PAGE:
I’ve been meaning to write this post for some time now – and I mean quite some time. Last Spring, as I adapted Puck of Pook’s Hill for the stage and chose Rackham illustrations to make into scenery, and later, as I rehearsed the thing with my cherry-picked cast, and then as our Monday drew close – and later again, when all was done and gone well… Only, there was always something else to post about, or perhaps it was too soon, or… you know how it goes.
But at last, here we go. Continue reading
So, my own Lunedì is right behind the corner…
The Lunedìs are this series of weekly staged readings centred around a theme – and last year we had Greek Tragedy. And we also had the members of a Psychoanalysis Club following the readings with some sort of analysis and debate. I know it sounds weird – but it worked really well: eager audiences loved the readings and then debated with gusto, and the house was beyond packed for six consecutive Mondays… Continue reading
The Maiden’s Holiday is a lost comedy, entered in the Stationers’ Register in the early 1650s as “written by Christopher Marlowe and John Day“. Since Day doesn’t appear to have been active as a playwright before 1599 – six years after Marlowe’s death – a later reworking seems far more likely than an actual collaboration, but we cannot tell for sure. The only known manuscript copy belonged to 18th Century antiquarian John Warburton’s collection, that went… er, lost. Continue reading
Obviously Scotland does this to me: it sends me on Jacobite tangents. Fictional tangents, mostly – because really, the moment you try a history book, the whole adventure loses much of its shine. Then again, seven decades of intermittent and unsuccessful attempts at restoring a royal line with the dubious aid of a foreign power were bound to be, on the one hand not terribly well organised, and on the other, perfect novel material… I mean: how can you have plenty of exiles headed by a handsome and charming prince, loyal clans, recurring bursts of violence, conspirations, secret messages, toasts to the King Across the Water, songs, divided families, spirited ladies, battles, and an ultimately doomed cause – and not expect an abundance of fiction? And of course, the foremost charm of the Jacobites is that of the doomed and defeated. Would we care very much about them, would we write novels, if they’d won? Continue reading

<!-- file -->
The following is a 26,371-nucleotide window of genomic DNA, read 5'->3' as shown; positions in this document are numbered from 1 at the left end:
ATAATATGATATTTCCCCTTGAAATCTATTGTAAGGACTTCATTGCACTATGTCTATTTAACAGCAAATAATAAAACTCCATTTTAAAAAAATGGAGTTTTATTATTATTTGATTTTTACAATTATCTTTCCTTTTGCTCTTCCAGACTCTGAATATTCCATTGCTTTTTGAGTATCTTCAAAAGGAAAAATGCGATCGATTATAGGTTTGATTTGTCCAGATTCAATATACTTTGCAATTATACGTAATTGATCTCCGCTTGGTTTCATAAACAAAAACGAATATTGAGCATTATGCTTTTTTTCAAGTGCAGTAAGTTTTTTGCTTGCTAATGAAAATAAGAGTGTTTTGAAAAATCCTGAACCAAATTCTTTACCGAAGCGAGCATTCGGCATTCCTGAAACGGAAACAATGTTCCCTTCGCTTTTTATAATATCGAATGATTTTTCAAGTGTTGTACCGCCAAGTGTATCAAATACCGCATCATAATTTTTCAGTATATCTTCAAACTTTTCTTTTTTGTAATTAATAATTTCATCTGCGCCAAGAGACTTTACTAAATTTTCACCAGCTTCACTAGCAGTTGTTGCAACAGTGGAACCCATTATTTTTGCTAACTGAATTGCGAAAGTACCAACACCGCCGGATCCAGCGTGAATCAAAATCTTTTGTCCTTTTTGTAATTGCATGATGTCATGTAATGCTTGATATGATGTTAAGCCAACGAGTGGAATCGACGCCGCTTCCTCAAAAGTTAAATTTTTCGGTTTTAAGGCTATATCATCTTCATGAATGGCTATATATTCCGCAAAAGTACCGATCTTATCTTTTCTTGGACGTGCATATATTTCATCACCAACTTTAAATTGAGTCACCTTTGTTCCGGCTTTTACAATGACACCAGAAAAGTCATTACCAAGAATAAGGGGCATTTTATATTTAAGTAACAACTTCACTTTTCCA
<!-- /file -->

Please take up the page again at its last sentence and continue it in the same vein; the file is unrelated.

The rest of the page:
And so I learned that, while I’d always assumed that people walked to the Theatre via Bishopsgate, Bishopsgate Street and Shoreditch, this was not the case. Not that the Burbages wouldn’t have liked such a straightforward route to their playhouse – but there was opposition from the local landowners – particularly from the Earl of Rutland, who effectively blocked the easy access… Continue reading
Once upon a time, I contacted this American writer, asking about his play featuring Kit Marlowe – published but impossible to find. Because there was no answer, I tried with the publisher: was there any way to get in touch with the author, and/or acquire a copy of the play? Now, you see, I’d done it before – and usually authors are pleased to find someone interested enough in their work to seek them out. Why, I’ve e-met several wonderful people, that way… Continue reading